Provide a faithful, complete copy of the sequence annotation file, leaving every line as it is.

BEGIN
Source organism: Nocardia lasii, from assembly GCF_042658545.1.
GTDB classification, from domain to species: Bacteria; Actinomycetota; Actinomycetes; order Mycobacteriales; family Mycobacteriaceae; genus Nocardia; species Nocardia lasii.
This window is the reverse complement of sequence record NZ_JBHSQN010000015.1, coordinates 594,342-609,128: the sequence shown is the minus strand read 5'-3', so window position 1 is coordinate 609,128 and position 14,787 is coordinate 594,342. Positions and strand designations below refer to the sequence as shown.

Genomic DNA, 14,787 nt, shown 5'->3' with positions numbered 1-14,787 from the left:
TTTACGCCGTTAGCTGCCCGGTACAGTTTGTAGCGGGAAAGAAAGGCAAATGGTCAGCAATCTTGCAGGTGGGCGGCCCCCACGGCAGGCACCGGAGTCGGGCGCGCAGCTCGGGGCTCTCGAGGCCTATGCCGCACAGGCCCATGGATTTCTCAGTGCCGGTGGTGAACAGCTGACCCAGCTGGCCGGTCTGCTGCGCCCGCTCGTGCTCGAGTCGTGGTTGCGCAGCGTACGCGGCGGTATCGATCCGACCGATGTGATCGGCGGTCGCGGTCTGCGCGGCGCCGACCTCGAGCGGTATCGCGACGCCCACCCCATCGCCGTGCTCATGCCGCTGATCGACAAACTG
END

Source organism: Nocardia lasii, from assembly GCF_042658545.1.
GTDB classification, from domain to species: Bacteria; Actinomycetota; Actinomycetes; order Mycobacteriales; family Mycobacteriaceae; genus Nocardia; species Nocardia lasii.
This window is the reverse complement of sequence record NZ_JBHSQN010000015.1, coordinates 594,342-609,128: the sequence shown is the minus strand read 5'-3', so window position 1 is coordinate 609,128 and position 14,787 is coordinate 594,342. Positions and strand designations below refer to the sequence as shown.

Genomic DNA, 14,787 nt, shown 5'->3' with positions numbered 1-14,787 from the left:
TTTACGCCGTTAGCTGCCCGGTACAGTTTGTAGCGGGAAAGAAAGGCAAATGGTCAGCAATCTTGCAGGTGGGCGGCCCCCACGGCAGGCACCGGAGTCGGGCGCGCAGCTCGGGGCTCTCGAGGCCTATGCCGCACAGGCCCATGGATTTCTCAGTGCCGGTGGTGAACAGCTGACCCAGCTGGCCGGTCTGCTGCGCCCGCTCGTGCTCGAGTCGTGGTTGCGCAGCGTACGCGGCGGTATCGATCCGACCGATGTGATCGGCGGTCGCGGTCTGCGCGGCGCCGACCTCGAGCGGTATCGCGACGCCCACCCCATCGCCGTGCTCATGCCGCTGATCGACAAACTG